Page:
The submission is based on positive results from a planned interim analysis from the phase 3 MOVe-OUT clinical trial, which evaluated Molnupiravir in non-hospitalized adults with mild to moderate Covid illness who were at risk to progress to severe Covid requiring hospitalization.
In the interim analysis, there was a 50 per cent reduction in risk of hospitalization or death (7.3 per cent with drug vs 14.1 per cent with placebo) with Molnupiravir. Full results of the trial are awaited.
Merck has previously announced that it has entered into non-exclusive voluntary licensing agreements for Molnupiravir with six established Indian generic manufacturers to accelerate the availability of the drug in more than 100 low- and middle-income countries (LMIC), following approval or EUA by their respective regulatory bodies.
The arrival of an effective and affordable oral drug has long been awaited in the fight against Covid-19 across the world and more so in LMIC which are yet to receive sufficient quantities of vaccines.
There is also growing concerned about the duration of efficacy of the vaccines and their efficacy against new variants. Many rich countries have started booster doses while many developing countries are still waiting for their first doses.
Krishna Reddy believes that India is in a unique position to supply the needed vaccines to countries awaiting them and also the affordable generic oral Molnupiravir, to derive significant geopolitical mileage.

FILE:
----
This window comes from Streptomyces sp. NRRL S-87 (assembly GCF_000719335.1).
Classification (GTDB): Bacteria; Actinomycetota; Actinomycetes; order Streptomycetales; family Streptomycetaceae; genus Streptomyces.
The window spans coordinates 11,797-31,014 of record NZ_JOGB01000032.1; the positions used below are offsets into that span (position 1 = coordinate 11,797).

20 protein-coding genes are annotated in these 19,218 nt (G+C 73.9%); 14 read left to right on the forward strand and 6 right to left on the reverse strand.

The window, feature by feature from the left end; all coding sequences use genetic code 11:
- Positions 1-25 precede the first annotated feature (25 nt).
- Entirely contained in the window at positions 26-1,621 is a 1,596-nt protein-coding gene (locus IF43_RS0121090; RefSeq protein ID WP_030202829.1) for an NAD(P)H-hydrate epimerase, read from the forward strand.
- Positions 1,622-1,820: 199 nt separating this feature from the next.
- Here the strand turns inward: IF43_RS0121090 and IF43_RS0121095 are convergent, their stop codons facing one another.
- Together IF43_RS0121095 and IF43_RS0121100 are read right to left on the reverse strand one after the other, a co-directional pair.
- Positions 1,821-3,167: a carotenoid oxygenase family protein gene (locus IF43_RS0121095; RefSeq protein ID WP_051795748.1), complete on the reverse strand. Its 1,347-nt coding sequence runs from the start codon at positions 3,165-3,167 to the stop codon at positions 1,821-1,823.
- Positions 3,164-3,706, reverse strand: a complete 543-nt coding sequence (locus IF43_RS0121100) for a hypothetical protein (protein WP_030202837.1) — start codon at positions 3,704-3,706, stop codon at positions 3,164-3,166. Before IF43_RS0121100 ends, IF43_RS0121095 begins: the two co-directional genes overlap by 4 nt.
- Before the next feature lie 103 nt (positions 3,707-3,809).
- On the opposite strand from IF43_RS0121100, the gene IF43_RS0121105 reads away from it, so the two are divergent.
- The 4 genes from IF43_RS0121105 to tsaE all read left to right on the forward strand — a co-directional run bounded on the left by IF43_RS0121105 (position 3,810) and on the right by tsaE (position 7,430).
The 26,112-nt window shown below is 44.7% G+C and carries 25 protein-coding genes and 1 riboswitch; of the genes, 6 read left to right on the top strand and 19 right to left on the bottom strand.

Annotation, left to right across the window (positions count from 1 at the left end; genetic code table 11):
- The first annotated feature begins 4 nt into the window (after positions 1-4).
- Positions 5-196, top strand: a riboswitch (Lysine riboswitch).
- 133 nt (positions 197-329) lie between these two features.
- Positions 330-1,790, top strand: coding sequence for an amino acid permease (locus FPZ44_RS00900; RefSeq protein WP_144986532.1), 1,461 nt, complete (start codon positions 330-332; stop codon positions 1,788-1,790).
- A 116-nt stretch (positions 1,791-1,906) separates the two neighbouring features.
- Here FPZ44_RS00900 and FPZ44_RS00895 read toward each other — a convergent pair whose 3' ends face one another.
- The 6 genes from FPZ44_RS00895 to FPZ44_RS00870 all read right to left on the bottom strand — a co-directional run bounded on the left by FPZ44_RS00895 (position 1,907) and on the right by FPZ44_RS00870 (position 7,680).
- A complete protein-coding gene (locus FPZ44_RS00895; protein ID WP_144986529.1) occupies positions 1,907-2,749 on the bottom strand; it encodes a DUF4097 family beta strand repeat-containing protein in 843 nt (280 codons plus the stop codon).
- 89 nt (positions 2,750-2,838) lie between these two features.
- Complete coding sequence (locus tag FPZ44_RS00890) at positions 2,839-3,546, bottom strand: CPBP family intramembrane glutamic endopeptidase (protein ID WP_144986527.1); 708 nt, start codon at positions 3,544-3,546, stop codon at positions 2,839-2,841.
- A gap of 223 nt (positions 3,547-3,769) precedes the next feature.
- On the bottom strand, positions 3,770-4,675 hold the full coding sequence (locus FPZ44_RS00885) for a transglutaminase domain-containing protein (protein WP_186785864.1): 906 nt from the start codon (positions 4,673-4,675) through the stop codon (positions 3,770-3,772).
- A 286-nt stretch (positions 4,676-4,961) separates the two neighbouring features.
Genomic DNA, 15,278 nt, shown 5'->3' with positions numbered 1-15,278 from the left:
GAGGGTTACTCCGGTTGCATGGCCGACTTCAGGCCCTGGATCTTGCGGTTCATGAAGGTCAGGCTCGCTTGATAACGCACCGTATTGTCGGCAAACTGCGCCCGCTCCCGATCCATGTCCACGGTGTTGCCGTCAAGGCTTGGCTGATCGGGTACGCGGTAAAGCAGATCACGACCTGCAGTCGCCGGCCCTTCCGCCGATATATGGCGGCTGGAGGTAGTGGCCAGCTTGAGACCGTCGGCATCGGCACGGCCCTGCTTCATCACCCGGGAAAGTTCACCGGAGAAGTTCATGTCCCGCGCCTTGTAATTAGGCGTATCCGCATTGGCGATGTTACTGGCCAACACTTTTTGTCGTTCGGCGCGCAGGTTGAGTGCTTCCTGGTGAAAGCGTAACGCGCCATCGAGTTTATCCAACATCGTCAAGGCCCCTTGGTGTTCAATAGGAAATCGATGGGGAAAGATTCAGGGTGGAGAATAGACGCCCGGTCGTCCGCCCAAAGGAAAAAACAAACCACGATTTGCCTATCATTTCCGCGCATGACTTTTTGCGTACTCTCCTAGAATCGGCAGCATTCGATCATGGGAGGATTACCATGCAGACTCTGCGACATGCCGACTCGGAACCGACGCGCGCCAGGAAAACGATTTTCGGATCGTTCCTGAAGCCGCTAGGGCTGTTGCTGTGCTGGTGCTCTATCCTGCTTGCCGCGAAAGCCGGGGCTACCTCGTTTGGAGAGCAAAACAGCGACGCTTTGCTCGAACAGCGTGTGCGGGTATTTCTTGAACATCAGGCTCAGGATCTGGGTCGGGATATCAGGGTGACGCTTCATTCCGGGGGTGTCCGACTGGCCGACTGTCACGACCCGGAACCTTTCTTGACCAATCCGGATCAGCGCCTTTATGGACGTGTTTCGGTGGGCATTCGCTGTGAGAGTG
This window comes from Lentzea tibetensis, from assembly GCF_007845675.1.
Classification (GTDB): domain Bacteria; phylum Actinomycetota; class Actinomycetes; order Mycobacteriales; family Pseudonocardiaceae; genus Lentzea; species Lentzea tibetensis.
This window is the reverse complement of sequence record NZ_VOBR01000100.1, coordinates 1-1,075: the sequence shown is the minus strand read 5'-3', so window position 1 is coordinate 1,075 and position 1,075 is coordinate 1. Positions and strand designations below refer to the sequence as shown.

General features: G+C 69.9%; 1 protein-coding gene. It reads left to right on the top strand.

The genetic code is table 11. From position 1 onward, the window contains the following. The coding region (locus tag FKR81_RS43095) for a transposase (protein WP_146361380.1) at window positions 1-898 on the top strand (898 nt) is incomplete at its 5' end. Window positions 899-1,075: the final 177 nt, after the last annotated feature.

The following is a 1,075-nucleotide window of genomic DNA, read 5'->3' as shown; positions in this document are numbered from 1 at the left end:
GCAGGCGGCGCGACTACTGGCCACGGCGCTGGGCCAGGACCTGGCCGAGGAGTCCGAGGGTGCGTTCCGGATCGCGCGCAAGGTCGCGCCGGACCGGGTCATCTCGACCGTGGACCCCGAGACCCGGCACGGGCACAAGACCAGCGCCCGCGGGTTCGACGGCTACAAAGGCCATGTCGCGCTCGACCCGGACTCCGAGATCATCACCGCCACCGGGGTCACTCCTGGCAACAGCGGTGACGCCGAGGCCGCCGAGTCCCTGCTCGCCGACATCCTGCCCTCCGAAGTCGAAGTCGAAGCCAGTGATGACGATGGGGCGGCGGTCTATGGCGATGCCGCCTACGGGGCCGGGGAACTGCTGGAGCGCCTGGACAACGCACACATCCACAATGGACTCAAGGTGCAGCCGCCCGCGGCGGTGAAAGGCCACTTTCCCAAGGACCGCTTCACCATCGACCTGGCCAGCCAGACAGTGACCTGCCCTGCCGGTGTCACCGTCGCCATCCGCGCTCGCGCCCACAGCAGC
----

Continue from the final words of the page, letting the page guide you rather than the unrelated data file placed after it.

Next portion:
"Reaching the milestone of one billion vaccine doses, India has exhibited remarkable resilience despite the devastating second wave that was driven by the Delta variant. It has restarted its vaccine exports to other countries. It is in a position to start exports of the new effective oral drug that the world has been eagerly awaiting," he added. (IANS/JB)
Keywords: India, Coronavirus, Medicines, Molnupiravir
The Asian countries have thrived in their discoveries of nature since time immemorial. They have studied the botany of their surroundings and have devised cures for various health conditions. Before modern medicine was born, the ancient civilizations trusted their health experts and the power of nature to heal their bodies. Two such systems are the Indian Ayurveda and Traditional Chinese Medicine.
India and China are geographical neighbors who also share common intellectual pursuits, be it for their intensely detailed religious practices, or diverse language systems. They share common scientific understandings dating back many centuries, and are known for their use of herbs, concoctions, and extracts in treating diseases.
The Chinese believe in the balance of the Qi, the vital life force that apparently surges through the body. Disturbance in this balance results in illness and disease. The familiar concept of yin and yang play a role in bringing normality to the body. The internal body organs are compared to the five elements of nature namely, earth, fire, wood, air, and water. Traditional medicine targeted these specific organs which were believed to be the hotbeds of possible imbalance. Treatments like massage, acupuncture, cupping, and burning herbs at the site of infection are important practices in this school of thought.